Radical plans to split Royal Bank of Scotland into a "good" bank and a "bad" bank must be looked at immediately as part of an urgent rethink of Government plans for privatisation, according to a Parliamentary commission.
In its keenly-awaited final report, the Commission on Banking Standards stopped short of recommending a full break-up of RBS, but said the option must be considered as it warned current plans to return RBS to the private sector risked being "insufficient".
The Government also came under fire for "political interference" in RBS and fellow state-backed lender Lloyds Banking Group, with the report calling for the body in charge of managing the taxpayer stakes to be scrapped.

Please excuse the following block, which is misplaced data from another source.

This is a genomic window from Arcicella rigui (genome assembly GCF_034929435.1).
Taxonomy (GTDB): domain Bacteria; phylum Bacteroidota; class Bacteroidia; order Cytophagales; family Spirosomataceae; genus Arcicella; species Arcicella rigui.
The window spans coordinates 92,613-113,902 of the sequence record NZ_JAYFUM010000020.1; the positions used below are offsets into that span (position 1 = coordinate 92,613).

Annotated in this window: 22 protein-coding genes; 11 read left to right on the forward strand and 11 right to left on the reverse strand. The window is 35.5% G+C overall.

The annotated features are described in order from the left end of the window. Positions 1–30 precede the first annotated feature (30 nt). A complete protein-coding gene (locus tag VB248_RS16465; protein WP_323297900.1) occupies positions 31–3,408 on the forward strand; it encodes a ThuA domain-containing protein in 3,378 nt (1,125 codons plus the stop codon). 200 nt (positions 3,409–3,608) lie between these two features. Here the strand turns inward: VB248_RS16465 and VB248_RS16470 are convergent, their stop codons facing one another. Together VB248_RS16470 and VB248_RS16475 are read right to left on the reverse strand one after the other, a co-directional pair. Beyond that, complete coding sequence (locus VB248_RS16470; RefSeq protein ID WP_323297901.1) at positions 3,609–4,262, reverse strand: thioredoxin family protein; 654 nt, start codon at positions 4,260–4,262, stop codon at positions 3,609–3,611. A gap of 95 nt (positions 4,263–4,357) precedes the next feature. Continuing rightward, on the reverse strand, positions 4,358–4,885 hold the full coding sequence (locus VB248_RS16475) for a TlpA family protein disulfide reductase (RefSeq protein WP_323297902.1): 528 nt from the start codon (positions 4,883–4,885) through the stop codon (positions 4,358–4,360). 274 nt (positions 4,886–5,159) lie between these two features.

The recommendations come as part of wide-ranging proposals to shake up the banking sector in the wake of recent scandals.
Excessive pay practices and rewards for failure must also be stamped out, with regulators allowed to defer bonuses for 10 years, according to the report.
Entitled 'Changing Banking for Good', the near-600-page report comes ahead of Chancellor George Osborne's annual Mansion House speech this evening, when he will address the issue of how to reform Britain's banks.
Mr Osborne has confirmed he will outline the next steps for the state-backed banks following the report's recommendations.